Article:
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An excerpt from www.HouseOfNames.com archives copyright 2000 - 2017


The saga of the name Willsolm begins among the Viking settlers who arrived in Scotland in the medieval era. The name Willsolm is derived from the personal name William. The name literally was derived from the patronymic expression son of William or son of Wil. [1]CITATION[CLOSE]
Black, George F., The Surnames of Scotland Their Origin, Meaning and History. New York: New York Public Library, 1946. Print. (ISBN 0-87104-172-3)


Willsolm Early Origins



The surname Willsolm was first found in Berwickshire an ancient county of Scotland, presently part of the Scottish Borders Council Area, located in the eastern part of the Borders Region of Scotland, where John Wulson was a merchant in the service of Sir John of Montgomery in 1405. Michael Wilsoun was Burgess of Irvine in 1418, and John Wilson was Burgess of Berwick in 1467. [1]CITATION[CLOSE]
Black, George F., The Surnames of Scotland Their Origin, Meaning and History. New York: New York Public Library, 1946. Print. (ISBN 0-87104-172-3)

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Willsolm Spelling Variations


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Willsolm Spelling Variations



Contemporary spellings of ancient Scottish names often bear little resemblance to the original recorded versions. These spelling variations result from the fact that medieval scribes spelled words and names alike according to their sounds. Willsolm has been spelled Wilson, Willson, Wilsone, Wulson, Wilsoun and others.

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Willsolm Early History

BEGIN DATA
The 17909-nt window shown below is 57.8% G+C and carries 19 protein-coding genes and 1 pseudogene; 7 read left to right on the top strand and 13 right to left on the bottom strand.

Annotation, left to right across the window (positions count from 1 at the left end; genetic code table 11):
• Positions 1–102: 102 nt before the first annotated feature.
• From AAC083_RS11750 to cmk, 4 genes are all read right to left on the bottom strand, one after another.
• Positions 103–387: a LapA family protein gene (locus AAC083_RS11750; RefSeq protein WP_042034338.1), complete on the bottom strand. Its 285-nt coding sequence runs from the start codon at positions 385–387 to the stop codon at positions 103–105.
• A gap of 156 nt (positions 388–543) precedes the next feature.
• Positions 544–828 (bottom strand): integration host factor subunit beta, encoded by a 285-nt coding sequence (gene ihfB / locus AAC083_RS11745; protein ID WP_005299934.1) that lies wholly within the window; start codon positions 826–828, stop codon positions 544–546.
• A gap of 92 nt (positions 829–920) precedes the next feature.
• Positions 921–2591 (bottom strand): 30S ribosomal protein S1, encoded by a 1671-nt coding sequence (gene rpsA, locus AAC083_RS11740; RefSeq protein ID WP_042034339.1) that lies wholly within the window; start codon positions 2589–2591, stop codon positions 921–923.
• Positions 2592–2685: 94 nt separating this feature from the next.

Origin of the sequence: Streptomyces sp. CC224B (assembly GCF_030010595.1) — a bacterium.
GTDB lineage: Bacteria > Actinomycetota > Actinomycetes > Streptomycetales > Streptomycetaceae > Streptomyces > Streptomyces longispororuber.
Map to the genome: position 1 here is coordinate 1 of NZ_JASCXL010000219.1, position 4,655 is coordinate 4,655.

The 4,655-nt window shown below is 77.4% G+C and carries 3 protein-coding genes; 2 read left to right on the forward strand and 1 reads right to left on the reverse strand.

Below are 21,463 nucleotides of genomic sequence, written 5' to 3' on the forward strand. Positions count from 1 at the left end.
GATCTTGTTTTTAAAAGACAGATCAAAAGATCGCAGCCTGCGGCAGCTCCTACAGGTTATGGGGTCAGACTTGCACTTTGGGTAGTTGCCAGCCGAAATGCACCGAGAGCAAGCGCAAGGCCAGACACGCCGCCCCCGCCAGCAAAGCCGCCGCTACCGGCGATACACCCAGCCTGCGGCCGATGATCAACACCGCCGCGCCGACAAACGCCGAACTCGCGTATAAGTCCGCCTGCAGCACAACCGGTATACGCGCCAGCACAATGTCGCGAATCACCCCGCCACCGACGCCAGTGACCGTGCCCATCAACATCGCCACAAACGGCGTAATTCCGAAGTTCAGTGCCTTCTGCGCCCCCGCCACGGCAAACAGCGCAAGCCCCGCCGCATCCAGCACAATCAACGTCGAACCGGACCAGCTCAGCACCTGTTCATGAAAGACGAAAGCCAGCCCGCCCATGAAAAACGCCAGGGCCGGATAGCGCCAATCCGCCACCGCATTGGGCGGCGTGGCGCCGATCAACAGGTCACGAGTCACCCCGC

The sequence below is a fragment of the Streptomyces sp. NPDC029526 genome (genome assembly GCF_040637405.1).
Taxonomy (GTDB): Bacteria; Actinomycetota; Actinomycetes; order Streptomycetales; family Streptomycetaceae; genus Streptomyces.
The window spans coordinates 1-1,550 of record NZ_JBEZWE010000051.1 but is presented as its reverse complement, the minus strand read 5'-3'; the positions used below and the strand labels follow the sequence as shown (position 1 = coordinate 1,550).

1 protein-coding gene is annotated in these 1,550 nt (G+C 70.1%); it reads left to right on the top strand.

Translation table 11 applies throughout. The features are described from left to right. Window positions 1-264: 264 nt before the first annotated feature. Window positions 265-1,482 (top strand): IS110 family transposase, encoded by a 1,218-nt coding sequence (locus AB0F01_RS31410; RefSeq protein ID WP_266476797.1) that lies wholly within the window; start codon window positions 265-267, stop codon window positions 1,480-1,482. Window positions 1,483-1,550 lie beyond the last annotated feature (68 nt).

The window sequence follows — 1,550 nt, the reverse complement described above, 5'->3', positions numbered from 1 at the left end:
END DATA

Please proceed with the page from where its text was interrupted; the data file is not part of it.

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Willsolm Early History



This web page shows only a small excerpt of our Willsolm research. Another 333 words (24 lines of text) covering the years 1563, 1603, 1685, 1680 and 1750 are included under the topic Early Willsolm History in all our PDF Extended History products and printed products wherever possible.

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Willsolm Early Notables (pre 1700)


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Willsolm Early Notables (pre 1700)



Notable amongst the Clan from early times was Margaret Wilson (died 1685), one of the Wigton martyrs, a young Scottish Covenanter from Wigtownshire executed by drowning for...

Another 26 words (2 lines of text) are included under the topic Early Willsolm Notables in all our PDF Extended History products and printed products wherever possible.

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Willsolm In Ireland


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Willsolm In Ireland



Some of the Willsolm family moved to Ireland, but this topic is not covered in this excerpt. Another 143 words (10 lines of text) about their life in Ireland is included in all our PDF Extended History products and printed products wherever possible.

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The Great Migration


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The Great Migration



The colonies on the fertile east coast of North America soon had many farms run by Scots. These hardy settlers provided a backbone for the great nations of the United States and Canada that would emerge in the next centuries. Early North American immigration records have revealed a number of people bearing the Scottish name Willsolm or a variant listed above, including: John Wilson, who settled in Virginia in 1623; Christopher Wilson, a Scotch prisoner sent to Boston in 1651; Andrew Wilson, who arrived in New England in 1651.